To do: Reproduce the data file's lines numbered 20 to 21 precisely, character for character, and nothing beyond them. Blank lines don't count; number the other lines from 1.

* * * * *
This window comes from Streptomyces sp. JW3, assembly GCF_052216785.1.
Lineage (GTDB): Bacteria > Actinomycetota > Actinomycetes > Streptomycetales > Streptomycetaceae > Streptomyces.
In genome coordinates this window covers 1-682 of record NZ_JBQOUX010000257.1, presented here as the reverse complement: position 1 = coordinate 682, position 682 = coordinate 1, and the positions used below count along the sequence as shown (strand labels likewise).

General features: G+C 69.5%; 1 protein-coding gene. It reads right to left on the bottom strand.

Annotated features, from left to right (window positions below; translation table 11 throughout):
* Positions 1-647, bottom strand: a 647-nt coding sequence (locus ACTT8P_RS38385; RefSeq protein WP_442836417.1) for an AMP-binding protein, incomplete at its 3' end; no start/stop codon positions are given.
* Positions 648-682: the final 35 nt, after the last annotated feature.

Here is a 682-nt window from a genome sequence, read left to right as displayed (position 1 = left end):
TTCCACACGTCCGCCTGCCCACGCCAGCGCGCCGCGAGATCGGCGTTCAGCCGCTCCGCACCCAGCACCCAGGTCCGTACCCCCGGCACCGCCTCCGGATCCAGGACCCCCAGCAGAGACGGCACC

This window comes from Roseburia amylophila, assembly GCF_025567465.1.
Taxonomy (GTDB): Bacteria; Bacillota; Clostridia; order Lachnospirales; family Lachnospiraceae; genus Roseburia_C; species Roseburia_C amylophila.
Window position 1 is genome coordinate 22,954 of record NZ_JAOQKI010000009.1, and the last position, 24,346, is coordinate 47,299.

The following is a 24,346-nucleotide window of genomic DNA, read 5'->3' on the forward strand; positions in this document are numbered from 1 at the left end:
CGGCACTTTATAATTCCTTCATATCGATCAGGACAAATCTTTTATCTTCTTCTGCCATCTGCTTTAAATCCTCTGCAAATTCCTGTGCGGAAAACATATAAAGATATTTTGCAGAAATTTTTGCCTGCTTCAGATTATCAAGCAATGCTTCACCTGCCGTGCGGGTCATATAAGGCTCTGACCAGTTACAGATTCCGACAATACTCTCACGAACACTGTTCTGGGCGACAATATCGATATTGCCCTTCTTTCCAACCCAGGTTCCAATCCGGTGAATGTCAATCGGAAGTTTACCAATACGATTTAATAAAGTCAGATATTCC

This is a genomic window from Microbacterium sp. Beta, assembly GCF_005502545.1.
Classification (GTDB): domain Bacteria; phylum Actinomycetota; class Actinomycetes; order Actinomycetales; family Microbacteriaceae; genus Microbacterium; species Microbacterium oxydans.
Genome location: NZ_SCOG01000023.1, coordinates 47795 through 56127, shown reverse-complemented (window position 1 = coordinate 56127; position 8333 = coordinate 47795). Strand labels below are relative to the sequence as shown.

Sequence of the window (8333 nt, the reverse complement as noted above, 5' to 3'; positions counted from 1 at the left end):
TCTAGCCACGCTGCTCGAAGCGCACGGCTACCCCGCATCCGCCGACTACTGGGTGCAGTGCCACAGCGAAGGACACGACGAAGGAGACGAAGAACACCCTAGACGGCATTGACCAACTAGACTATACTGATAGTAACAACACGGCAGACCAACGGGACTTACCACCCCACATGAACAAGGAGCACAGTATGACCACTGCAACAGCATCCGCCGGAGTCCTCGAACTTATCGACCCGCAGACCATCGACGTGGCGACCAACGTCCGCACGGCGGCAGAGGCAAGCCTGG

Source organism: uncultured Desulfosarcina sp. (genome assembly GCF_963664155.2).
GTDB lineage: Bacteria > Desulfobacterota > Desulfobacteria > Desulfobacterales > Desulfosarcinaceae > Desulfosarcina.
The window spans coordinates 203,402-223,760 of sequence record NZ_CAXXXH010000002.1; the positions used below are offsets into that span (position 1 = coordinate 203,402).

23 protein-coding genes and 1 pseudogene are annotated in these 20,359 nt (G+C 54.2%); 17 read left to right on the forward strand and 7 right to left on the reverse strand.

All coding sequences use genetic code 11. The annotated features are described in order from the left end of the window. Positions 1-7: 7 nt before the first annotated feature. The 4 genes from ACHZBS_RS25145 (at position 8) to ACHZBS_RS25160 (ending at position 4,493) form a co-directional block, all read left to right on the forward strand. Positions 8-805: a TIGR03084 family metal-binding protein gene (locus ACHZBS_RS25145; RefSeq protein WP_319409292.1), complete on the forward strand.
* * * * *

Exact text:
Source organism: uncultured Desulfosarcina sp. (genome assembly GCF_963664155.2).
GTDB lineage: Bacteria > Desulfobacterota > Desulfobacteria > Desulfobacterales > Desulfosarcinaceae > Desulfosarcina.